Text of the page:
(Santa Cruz de la Sierra, Bolivia)
Bella Vista is a small town in the province of Iténez in Bolivia's large northern state of Beni, located 365 kilometers from Trinidad, capital city of Beni. It is considered the access to the Parque Integrado Iténez, a natural protected area.
Each year inhabitants of this area hold a Fish Festival called "La Feria del Pescado" in which they prepare many different foods based on local river fish such as pacú, sábalo, tataruga, and sabalina (also known as yaraquí) plus turtles and their eggs. Tourists travel to Bella Vista from all over Beni and other states such as neighboring Santa Cruz.
Watch this video. Although it is in Spanish, it is rich in imagery and music, and you'll see how people live in some of the smaller towns of tropical Beni, in Bolivia's northern rainforest region.
The State Government of Beni has been working to develop this as a eco-tour attraction for the area through its Tourism Unit. It is now providing funds for this attraction, as well as electricity to ensure tourists have light and refrigeration is available during the 4 days of the fish festival.
It is very difficult to reach this region during certain times of the year, namely the rainy season (usually between November and February of each year). That's why there is air taxi service. Small planes fly into the region from Trinidad. It's a 1 hour and 10 minute flight to Bella Vista. Pilots schedule flights as needed by tourists at a cost of about Bs. 250-270 per person.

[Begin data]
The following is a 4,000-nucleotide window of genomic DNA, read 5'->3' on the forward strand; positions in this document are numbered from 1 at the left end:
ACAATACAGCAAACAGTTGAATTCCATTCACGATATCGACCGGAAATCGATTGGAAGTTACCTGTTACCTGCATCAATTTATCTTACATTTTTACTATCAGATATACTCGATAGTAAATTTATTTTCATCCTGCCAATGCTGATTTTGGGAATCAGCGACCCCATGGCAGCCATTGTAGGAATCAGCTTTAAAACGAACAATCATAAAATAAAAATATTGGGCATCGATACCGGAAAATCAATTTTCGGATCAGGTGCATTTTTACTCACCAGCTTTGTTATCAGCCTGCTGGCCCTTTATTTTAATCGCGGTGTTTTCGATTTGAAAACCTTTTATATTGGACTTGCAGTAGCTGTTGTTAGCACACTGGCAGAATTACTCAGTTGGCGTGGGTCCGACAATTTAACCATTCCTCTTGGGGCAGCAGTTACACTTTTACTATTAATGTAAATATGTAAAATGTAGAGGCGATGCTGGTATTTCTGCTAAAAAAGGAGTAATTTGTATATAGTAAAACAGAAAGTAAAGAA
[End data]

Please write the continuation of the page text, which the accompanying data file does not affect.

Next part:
Other activities during these days: cock fights (very popular in Beni), beach volleyball on the banks of the river, 4-wheeling, swimming, hiking, and of course, fishing. There are small hotels available in Bella Vista (such as the Hotel Tucunaré, owned by a Frenchman), but many families open their homes to tourists as well.
In this video you'll meet Father José, a Franciscan priest who built and named the town of Bella Vista. This is also the area where Bolivia's major rubber boom took place at the beginning of the 20th century. Some families still hand-harvest rubber from rubber trees.
Thanks to our friends in Magdalena (view their Facebook page here) Magdalena, Beni Bolivia for sharing this video with us. Visit this page and learn more about Beni, Bolivia's prime cattle-ranching region in the northeastern tropics.